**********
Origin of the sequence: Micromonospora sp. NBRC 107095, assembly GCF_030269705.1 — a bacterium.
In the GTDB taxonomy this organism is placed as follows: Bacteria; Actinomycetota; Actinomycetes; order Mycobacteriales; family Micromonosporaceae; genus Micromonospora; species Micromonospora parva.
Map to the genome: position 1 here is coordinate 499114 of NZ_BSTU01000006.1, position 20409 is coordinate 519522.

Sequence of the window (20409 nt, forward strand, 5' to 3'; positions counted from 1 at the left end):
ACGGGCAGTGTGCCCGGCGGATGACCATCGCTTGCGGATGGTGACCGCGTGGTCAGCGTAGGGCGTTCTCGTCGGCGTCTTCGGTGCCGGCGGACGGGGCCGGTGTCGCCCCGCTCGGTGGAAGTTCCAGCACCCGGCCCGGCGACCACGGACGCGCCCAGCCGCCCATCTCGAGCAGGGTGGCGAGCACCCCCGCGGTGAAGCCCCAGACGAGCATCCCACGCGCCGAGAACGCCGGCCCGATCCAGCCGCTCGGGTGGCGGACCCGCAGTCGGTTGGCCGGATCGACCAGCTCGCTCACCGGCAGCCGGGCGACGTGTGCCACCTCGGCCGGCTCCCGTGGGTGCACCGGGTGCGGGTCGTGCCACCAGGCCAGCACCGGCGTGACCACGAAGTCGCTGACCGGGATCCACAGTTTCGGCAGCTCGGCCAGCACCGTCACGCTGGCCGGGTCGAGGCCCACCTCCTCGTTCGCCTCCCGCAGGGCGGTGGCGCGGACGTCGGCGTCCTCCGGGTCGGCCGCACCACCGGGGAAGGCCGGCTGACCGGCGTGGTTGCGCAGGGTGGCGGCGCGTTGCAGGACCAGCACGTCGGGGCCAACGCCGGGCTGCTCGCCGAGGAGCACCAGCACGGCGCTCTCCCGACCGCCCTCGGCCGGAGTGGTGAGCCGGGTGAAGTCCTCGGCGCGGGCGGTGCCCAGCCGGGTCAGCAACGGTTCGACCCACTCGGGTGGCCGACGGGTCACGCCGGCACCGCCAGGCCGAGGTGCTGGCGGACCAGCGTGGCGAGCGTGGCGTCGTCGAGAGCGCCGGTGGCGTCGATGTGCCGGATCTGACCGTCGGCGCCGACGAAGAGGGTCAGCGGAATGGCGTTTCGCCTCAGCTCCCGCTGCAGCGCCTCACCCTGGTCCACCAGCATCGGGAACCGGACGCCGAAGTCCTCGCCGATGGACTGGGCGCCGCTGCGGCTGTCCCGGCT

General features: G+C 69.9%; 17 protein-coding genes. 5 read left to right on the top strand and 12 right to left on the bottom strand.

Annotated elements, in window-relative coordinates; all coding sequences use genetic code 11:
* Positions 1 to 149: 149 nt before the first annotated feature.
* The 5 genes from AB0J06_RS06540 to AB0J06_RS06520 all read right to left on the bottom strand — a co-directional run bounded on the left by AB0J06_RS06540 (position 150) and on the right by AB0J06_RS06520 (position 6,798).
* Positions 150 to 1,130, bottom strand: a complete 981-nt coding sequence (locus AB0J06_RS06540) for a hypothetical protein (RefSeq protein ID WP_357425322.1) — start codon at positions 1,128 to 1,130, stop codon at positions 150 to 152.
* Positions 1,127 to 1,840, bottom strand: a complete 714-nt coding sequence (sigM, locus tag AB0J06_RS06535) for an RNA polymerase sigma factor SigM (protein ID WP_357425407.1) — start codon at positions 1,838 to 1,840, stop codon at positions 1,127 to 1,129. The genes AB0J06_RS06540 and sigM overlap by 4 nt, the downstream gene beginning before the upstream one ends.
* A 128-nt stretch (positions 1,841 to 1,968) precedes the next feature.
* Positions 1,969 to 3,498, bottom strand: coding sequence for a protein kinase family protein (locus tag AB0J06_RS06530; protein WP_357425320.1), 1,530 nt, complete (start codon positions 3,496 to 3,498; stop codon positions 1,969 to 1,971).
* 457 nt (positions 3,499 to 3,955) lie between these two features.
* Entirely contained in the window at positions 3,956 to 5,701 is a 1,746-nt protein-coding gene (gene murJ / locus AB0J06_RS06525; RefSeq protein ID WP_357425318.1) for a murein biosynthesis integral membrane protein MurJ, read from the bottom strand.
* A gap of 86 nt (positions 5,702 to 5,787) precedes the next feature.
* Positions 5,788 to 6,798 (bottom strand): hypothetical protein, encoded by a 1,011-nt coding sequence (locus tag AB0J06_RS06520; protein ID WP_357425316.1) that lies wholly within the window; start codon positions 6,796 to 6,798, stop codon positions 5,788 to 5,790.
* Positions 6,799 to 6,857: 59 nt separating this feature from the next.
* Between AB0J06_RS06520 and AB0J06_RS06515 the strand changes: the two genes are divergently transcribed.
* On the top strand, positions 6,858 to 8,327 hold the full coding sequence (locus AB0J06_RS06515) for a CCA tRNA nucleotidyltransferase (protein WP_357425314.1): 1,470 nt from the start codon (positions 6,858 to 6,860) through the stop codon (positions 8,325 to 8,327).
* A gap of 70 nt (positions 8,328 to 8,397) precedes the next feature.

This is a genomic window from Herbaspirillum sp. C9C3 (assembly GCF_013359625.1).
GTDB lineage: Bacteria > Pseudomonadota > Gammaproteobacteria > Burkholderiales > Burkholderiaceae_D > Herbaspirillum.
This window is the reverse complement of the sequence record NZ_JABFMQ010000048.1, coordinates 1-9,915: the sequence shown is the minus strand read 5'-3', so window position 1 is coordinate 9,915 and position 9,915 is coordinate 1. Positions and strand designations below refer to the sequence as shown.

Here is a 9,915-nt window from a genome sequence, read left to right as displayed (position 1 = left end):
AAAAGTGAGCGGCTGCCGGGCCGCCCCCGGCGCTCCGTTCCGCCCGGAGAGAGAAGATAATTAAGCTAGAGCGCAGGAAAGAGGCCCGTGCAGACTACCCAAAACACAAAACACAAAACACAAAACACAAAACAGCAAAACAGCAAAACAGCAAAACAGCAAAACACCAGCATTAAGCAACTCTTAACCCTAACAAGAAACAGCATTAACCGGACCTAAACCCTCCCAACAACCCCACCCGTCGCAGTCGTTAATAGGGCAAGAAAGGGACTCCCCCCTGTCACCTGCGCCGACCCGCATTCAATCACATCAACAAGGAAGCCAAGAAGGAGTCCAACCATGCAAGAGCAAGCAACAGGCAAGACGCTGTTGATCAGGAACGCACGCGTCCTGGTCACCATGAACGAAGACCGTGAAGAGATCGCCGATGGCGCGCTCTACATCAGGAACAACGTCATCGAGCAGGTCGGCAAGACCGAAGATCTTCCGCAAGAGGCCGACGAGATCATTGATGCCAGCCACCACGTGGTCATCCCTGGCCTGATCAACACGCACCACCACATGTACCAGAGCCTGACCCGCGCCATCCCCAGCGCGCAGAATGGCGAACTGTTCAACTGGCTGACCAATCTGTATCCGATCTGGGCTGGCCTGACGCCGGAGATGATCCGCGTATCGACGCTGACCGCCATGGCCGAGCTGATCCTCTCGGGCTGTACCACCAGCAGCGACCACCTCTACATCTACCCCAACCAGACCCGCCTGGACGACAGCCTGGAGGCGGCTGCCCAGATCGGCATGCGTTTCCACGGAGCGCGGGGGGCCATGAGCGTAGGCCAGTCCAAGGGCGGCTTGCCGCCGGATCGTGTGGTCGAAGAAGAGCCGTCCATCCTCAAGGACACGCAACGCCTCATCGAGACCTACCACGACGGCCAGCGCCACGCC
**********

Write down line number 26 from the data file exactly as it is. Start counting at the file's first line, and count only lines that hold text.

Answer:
AAAAGTGAGCGGCTGCCGGGCCGCCCCCGGCGCTCCGTTCCGCCCGGAGAGAGAAGATAATTAAGCTAGAGCGCAGGAAAGAGGCCCGTGCAGACTACCCAAAACACAAAACACAAAACACAAAACACAAAACAGCAAAACAGCAAAACAGCAAAACAGCAAAACACCAGCATTAAGCAACTCTTAACCCTAACAAGAAACAGCATTAACCGGACCTAAACCCTCCCAACAACCCCACCCGTCGCAGTCGTTAATAGGGCAAGAAAGGGACTCCCCCCTGTCACCTGCGCCGACCCGCATTCAATCACATCAACAAGGAAGCCAAGAAGGAGTCCAACCATGCAAGAGCAAGCAACAGGCAAGACGCTGTTGATCAGGAACGCACGCGTCCTGGTCACCATGAACGAAGACCGTGAAGAGATCGCCGATGGCGCGCTCTACATCAGGAACAACGTCATCGAGCAGGTCGGCAAGACCGAAGATCTTCCGCAAGAGGCCGACGAGATCATTGATGCCAGCCACCACGTGGTCATCCCTGGCCTGATCAACACGCACCACCACATGTACCAGAGCCTGACCCGCGCCATCCCCAGCGCGCAGAATGGCGAACTGTTCAACTGGCTGACCAATCTGTATCCGATCTGGGCTGGCCTGACGCCGGAGATGATCCGCGTATCGACGCTGACCGCCATGGCCGAGCTGATCCTCTCGGGCTGTACCACCAGCAGCGACCACCTCTACATCTACCCCAACCAGACCCGCCTGGACGACAGCCTGGAGGCGGCTGCCCAGATCGGCATGCGTTTCCACGGAGCGCGGGGGGCCATGAGCGTAGGCCAGTCCAAGGGCGGCTTGCCGCCGGATCGTGTGGTCGAAGAAGAGCCGTCCATCCTCAAGGACACGCAACGCCTCATCGAGACCTACCACGACGGCCAGCGCCACGCC